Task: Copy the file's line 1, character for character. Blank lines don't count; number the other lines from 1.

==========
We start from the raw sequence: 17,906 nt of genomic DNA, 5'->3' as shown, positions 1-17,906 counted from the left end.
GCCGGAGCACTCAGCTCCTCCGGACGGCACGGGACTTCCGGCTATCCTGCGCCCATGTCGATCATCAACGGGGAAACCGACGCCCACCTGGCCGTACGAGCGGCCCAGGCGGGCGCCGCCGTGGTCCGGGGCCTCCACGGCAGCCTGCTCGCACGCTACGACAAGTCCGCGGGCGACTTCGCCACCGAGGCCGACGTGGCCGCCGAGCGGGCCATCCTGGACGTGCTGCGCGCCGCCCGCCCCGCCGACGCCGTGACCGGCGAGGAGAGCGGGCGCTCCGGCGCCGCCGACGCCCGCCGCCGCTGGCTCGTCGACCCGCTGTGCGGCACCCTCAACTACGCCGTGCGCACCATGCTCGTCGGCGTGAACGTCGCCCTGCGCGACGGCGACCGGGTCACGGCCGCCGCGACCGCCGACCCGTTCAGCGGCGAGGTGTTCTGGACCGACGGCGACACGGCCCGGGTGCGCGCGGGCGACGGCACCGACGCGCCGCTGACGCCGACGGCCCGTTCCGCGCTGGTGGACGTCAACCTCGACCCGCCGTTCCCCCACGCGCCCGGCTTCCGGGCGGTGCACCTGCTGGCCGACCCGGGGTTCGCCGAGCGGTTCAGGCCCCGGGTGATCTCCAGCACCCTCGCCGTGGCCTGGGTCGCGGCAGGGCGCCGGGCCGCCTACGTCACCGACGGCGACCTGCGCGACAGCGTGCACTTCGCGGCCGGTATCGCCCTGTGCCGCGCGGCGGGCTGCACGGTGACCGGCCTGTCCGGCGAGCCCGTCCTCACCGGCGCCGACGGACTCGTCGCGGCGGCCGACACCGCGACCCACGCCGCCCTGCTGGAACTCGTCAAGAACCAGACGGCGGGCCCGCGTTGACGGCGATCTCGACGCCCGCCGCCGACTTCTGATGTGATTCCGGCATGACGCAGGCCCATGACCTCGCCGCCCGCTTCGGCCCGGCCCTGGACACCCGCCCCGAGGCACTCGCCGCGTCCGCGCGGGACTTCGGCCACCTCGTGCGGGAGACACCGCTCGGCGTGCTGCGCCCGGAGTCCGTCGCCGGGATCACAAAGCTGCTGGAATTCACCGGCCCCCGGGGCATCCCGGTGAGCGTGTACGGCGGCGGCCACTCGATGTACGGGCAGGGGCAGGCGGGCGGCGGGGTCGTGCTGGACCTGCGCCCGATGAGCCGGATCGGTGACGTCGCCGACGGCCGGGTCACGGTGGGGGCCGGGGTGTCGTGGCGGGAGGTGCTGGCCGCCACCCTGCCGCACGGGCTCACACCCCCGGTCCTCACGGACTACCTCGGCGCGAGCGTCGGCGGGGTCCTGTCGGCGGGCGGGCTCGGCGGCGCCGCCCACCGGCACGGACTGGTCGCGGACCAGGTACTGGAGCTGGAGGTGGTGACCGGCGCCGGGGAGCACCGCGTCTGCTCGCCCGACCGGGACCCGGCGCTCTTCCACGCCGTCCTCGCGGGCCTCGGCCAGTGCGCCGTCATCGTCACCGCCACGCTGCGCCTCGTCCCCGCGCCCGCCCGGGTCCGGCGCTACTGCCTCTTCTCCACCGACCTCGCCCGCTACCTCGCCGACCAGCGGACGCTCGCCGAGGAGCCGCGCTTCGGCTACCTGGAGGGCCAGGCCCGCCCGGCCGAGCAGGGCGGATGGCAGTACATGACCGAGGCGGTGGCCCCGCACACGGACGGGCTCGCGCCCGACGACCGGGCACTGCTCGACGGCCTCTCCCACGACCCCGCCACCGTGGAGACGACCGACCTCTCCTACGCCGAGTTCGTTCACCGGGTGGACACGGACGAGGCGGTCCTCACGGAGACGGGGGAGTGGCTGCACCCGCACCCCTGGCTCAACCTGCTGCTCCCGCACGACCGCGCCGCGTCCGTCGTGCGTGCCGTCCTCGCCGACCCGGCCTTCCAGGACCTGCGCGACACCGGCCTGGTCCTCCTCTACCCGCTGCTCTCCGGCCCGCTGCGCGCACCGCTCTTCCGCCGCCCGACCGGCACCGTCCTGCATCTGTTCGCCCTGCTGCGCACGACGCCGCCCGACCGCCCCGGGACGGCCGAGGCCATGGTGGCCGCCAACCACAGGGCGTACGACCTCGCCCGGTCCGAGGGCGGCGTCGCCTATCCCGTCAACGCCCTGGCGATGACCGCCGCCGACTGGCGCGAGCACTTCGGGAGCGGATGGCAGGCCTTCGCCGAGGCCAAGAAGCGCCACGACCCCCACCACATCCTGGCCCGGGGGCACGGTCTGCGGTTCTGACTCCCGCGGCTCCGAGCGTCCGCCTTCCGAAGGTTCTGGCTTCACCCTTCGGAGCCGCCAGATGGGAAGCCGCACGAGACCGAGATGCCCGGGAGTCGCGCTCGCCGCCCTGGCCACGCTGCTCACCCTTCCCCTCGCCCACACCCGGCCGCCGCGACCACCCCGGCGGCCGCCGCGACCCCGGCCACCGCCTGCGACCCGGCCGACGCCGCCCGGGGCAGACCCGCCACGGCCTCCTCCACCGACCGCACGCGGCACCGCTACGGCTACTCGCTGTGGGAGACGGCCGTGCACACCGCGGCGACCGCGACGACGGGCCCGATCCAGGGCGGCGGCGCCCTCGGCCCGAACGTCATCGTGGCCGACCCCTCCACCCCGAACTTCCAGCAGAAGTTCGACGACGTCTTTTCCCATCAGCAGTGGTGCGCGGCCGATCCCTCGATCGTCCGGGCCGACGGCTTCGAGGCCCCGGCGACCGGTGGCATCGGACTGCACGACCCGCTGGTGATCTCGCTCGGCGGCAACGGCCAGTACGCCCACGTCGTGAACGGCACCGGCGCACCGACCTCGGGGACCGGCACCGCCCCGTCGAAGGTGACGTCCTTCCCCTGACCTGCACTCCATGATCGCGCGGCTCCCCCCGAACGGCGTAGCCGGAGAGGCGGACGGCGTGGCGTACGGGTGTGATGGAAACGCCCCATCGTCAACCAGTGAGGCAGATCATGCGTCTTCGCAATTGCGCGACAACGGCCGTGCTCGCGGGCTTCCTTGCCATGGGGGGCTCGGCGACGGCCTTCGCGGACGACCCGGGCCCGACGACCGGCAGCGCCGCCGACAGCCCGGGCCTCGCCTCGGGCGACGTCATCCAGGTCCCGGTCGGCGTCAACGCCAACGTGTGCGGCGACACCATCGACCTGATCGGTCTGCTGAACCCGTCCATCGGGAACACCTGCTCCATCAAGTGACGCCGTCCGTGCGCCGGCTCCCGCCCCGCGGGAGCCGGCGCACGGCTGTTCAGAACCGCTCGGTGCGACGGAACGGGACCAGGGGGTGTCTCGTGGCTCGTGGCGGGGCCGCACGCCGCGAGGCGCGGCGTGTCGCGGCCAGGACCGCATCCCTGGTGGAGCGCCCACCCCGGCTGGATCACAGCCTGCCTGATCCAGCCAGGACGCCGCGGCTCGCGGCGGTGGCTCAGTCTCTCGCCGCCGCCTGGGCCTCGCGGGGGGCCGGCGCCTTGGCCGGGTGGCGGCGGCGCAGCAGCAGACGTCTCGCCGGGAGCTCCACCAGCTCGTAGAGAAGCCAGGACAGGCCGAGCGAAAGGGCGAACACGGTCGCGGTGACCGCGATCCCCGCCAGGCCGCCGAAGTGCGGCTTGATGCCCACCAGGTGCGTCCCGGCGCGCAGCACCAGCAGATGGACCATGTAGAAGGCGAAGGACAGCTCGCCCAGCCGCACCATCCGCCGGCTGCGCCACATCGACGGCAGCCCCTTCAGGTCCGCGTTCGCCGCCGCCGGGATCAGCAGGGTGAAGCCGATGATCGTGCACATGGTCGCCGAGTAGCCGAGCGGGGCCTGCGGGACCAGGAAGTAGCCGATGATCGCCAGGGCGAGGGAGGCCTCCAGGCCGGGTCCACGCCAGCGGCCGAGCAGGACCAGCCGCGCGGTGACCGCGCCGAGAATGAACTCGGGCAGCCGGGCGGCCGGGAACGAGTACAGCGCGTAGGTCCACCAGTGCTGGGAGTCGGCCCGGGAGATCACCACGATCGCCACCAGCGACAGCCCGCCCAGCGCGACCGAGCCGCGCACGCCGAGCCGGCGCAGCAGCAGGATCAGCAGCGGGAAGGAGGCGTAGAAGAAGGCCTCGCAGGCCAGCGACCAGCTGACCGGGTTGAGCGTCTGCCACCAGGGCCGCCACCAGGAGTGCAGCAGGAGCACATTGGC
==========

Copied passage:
We start from the raw sequence: 17,906 nt of genomic DNA, 5'->3' as shown, positions 1-17,906 counted from the left end.